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A path forward after the Paris climate agreement

Bjorn Lomborg is director of the Copenhagen Consensus Center, and author of The Skeptical Environmentalist and Cool It.

Like the Kyoto Protocol before it, the drastically over-hyped Paris climate treaty has fallen victim to political and economic reality.

Now that President Donald Trump has officially pulled the United States from the accord, it is time to declare the entire Kyoto-Paris approach to global warming dead and buried. Instead of scrapping over the treaty's corpse, this is an opportunity to try a new, better and more efficient approach to solving global warming.

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Right now, the chances of anything so constructive seem slim. Rhetoric is overheated to the point of absurdity. Environmental campaigners condemn Mr. Trump for dooming the entire planet to a fiery Armageddon, yet claim rashly that the treaty could survive without the United States. It will not, and it should not.

The hyperbole and outrage can't hide the truth: even with the United States included, the treaty was not going to make much difference to global warming. Its grand rhetoric was never matched by the actual carbon-cutting promises within its pages. A lot was made of the treaty's fanciful pledge to keep global temperature rises as low as 1.5 C. But that would have been impossible in all realistic scenarios other than a devastating global recession.

The UN's own Framework Convention on Climate Change estimates that even if every country had made every single cut promised in the treaty to the fullest extent, CO2 emissions would only drop by 56 billion tons by 2030. Keeping temperature rises below 2 C – a less stringent goal even than the treaty promise of 1.5 C – requires a reduction of around 6,000 billion tons of CO2 emissions across the century.

So, even if Hillary Clinton had beaten Mr. Trump and had kept the United States in the treaty, and even if every single national leader on the planet (and their successors) had unflinchingly stood by every single treaty promise for year after year, regardless of economic downturn or political crisis, the Paris Treaty would have left 99 per cent of the problem in place.

Before Mr. Trump axed the treaty, many environmentalists quietly acknowledged this. They praised the agreement regardless, because of the political value of world leaders focusing on climate change and because they believed that much larger carbon-cutting promises would come later.

That foolhardy assumption flew in the face of history. As early as 1998, the Kyoto Protocol was sold to the world as the solution to climate change. Every honest analysis showed that its impact would be trivial. Backers claimed that it was just the beginning. Similar to Paris, the carbon-cutting treaty wasted energy and distracted attention from any effective solution to climate change.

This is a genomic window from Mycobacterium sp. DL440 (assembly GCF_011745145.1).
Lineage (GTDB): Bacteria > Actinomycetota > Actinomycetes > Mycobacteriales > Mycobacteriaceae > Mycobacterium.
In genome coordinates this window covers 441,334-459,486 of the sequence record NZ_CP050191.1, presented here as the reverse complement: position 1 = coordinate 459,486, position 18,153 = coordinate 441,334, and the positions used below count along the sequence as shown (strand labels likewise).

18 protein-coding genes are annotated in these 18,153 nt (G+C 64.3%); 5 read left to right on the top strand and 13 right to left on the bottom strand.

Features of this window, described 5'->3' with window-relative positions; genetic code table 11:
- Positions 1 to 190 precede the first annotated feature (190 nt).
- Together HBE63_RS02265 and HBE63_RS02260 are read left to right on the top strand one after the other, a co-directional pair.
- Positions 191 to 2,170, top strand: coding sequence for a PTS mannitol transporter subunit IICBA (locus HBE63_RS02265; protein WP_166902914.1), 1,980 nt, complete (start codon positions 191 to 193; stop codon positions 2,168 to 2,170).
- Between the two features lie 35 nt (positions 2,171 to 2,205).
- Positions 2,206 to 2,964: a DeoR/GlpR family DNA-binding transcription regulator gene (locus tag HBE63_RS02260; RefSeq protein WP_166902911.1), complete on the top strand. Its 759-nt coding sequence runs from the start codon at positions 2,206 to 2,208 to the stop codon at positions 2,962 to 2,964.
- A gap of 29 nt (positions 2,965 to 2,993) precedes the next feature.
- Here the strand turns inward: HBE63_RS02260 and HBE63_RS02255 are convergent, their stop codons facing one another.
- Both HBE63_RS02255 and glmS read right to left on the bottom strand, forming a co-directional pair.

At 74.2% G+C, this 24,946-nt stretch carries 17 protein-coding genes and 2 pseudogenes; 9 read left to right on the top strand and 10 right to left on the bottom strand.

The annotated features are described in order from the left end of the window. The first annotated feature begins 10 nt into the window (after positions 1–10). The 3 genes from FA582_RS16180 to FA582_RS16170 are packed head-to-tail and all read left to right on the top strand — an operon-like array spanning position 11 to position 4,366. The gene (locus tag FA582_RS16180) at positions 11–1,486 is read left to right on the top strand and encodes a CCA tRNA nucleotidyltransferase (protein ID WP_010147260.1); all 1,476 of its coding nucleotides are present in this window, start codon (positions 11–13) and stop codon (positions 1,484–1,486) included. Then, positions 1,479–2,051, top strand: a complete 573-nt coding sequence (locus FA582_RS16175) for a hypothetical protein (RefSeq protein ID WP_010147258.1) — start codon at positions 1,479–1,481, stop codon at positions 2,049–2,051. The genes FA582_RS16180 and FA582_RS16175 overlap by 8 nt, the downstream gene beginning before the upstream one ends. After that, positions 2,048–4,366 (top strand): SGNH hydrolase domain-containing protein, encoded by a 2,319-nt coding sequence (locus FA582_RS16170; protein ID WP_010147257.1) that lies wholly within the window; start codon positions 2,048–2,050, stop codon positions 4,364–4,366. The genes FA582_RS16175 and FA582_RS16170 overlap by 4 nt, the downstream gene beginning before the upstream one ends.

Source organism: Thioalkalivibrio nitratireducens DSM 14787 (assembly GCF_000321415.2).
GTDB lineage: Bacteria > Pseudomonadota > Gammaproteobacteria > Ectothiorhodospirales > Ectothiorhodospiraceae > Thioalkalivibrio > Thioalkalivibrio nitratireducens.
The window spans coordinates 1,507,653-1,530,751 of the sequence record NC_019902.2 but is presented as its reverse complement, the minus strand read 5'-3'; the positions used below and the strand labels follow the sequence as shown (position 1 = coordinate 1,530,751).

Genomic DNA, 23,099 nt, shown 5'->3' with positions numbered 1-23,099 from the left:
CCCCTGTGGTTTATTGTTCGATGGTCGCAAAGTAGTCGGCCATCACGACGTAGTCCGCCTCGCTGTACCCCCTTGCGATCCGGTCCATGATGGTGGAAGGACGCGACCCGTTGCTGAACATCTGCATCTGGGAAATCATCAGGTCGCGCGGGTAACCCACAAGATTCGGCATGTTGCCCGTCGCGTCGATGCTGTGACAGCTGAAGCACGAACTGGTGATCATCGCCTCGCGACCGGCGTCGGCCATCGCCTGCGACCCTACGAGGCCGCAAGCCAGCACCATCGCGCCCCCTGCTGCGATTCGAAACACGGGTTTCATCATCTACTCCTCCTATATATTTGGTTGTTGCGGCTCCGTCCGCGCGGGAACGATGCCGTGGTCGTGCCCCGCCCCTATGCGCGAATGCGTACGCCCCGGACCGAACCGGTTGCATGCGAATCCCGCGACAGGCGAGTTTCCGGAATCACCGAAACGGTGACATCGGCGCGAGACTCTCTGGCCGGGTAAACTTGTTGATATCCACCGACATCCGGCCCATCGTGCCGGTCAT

The Kyoto-Paris approach fails politically and economically. Even if the Paris Treaty had survived for now, it would have faced a massive hurdle in three years, when rich countries needed to cough up $100-billion a year in "climate aid" to the developing world. That is 10 times more than donors have managed to put together in the past five years.

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And that's only a fraction of the price tag. Today's green solar and wind technology requires hundreds of billions of dollars in annual subsidies to achieve trivial temperature cuts. Trying to make significant cuts means shifting energy consumption from cheap fossil fuels to more expensive green energy. Even when done most effectively, this reduces economic growth.

We are told that green energy is becoming cheaper. But it can rarely compete with fossil fuels, and not at all when there isn't sun or wind, instead requiring expensive backup. That is why the little renewable energy that is effective will happen anyway, while most of the rest requires vast subsidies and achieves little. The International Energy Agency finds that wind provides 0.5 per cent of today's energy needs and solar PV, a minuscule 0.1 per cent. Even by 2040, if the Paris Treaty had kept going, after spending $3-trillion in direct subsidies, the IEA expected wind and solar to provide just 1.9 per cent and 1 per cent of global energy, respectively.

That is far from what is needed to transform our engine of development. To solve global warming, we need to invest far more into making green energy competitive. If solar and wind generation and storage were cheaper than fossil fuels, it wouldn't be necessary to force or subsidize anyone to stop burning coal and oil.

Research for Copenhagen Consensus shows a green energy R&D fund worth just 0.2 per cent of global GDP would dramatically increase the chance of a technological revolution. This would be significantly cheaper and much more effective than the Kyoto-Paris approach. Economists calculate returns to society of around $11 for every dollar invested.

A technology-led effort could advance not just solar and wind but all alternative-energy technologies. Encouraging world leaders would be far easier than strong-arming and bribing them into cutting growth – but it is also something that a smaller group of countries could pursue alone, and reap benefits. A carbon price might support such a policy, but climate-change policy must logically be technology-led.

The Kyoto-Paris approach has failed. Now is time to finally stop trying to make fossil fuels too expensive to use, and instead invest in the research needed to make green energy too cheap for the entire world to resist.

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